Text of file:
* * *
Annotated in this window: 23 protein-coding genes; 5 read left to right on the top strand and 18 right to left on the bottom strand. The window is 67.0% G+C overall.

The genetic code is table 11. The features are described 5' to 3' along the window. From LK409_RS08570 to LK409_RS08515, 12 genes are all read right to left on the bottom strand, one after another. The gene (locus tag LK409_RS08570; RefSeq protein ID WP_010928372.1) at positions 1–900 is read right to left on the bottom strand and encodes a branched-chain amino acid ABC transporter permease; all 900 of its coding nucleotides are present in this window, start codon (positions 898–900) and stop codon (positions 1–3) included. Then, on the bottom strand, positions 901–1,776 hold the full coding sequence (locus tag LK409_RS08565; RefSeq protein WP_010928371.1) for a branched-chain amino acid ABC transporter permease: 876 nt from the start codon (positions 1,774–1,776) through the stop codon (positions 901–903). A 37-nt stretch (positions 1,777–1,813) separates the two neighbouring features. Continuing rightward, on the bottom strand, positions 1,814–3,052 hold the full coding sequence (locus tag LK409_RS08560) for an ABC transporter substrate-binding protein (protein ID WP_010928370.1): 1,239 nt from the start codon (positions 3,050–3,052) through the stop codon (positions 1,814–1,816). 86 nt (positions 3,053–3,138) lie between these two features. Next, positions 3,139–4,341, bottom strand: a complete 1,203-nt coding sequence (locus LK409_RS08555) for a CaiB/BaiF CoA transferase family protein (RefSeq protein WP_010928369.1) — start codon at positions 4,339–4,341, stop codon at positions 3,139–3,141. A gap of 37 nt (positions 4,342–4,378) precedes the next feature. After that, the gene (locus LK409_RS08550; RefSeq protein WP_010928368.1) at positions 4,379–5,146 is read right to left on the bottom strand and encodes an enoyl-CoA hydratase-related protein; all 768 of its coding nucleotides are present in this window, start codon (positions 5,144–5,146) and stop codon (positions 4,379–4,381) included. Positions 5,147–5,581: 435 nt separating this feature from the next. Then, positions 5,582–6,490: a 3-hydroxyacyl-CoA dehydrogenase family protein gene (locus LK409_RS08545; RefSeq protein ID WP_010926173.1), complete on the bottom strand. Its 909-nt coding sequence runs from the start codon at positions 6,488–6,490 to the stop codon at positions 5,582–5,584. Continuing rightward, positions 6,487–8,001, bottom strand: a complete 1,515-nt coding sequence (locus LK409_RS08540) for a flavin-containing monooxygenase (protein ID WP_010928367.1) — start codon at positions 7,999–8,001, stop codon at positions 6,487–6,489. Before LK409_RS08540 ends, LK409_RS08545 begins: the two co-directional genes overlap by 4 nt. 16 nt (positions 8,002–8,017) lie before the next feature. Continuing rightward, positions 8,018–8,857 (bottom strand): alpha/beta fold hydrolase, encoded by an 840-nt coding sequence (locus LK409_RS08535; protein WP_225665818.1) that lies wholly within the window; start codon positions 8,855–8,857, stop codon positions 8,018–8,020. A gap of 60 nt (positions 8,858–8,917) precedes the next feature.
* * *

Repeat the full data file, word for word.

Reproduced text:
Annotated in this window: 23 protein-coding genes; 5 read left to right on the top strand and 18 right to left on the bottom strand. The window is 67.0% G+C overall.

The genetic code is table 11. The features are described 5' to 3' along the window. From LK409_RS08570 to LK409_RS08515, 12 genes are all read right to left on the bottom strand, one after another. The gene (locus tag LK409_RS08570; RefSeq protein ID WP_010928372.1) at positions 1–900 is read right to left on the bottom strand and encodes a branched-chain amino acid ABC transporter permease; all 900 of its coding nucleotides are present in this window, start codon (positions 898–900) and stop codon (positions 1–3) included. Then, on the bottom strand, positions 901–1,776 hold the full coding sequence (locus tag LK409_RS08565; RefSeq protein WP_010928371.1) for a branched-chain amino acid ABC transporter permease: 876 nt from the start codon (positions 1,774–1,776) through the stop codon (positions 901–903). A 37-nt stretch (positions 1,777–1,813) separates the two neighbouring features. Continuing rightward, on the bottom strand, positions 1,814–3,052 hold the full coding sequence (locus tag LK409_RS08560) for an ABC transporter substrate-binding protein (protein ID WP_010928370.1): 1,239 nt from the start codon (positions 3,050–3,052) through the stop codon (positions 1,814–1,816). 86 nt (positions 3,053–3,138) lie between these two features. Next, positions 3,139–4,341, bottom strand: a complete 1,203-nt coding sequence (locus LK409_RS08555) for a CaiB/BaiF CoA transferase family protein (RefSeq protein WP_010928369.1) — start codon at positions 4,339–4,341, stop codon at positions 3,139–3,141. A gap of 37 nt (positions 4,342–4,378) precedes the next feature. After that, the gene (locus LK409_RS08550; RefSeq protein WP_010928368.1) at positions 4,379–5,146 is read right to left on the bottom strand and encodes an enoyl-CoA hydratase-related protein; all 768 of its coding nucleotides are present in this window, start codon (positions 5,144–5,146) and stop codon (positions 4,379–4,381) included. Positions 5,147–5,581: 435 nt separating this feature from the next. Then, positions 5,582–6,490: a 3-hydroxyacyl-CoA dehydrogenase family protein gene (locus LK409_RS08545; RefSeq protein ID WP_010926173.1), complete on the bottom strand. Its 909-nt coding sequence runs from the start codon at positions 6,488–6,490 to the stop codon at positions 5,582–5,584. Continuing rightward, positions 6,487–8,001, bottom strand: a complete 1,515-nt coding sequence (locus LK409_RS08540) for a flavin-containing monooxygenase (protein ID WP_010928367.1) — start codon at positions 7,999–8,001, stop codon at positions 6,487–6,489. Before LK409_RS08540 ends, LK409_RS08545 begins: the two co-directional genes overlap by 4 nt. 16 nt (positions 8,002–8,017) lie before the next feature. Continuing rightward, positions 8,018–8,857 (bottom strand): alpha/beta fold hydrolase, encoded by an 840-nt coding sequence (locus LK409_RS08535; protein WP_225665818.1) that lies wholly within the window; start codon positions 8,855–8,857, stop codon positions 8,018–8,020. A gap of 60 nt (positions 8,858–8,917) precedes the next feature.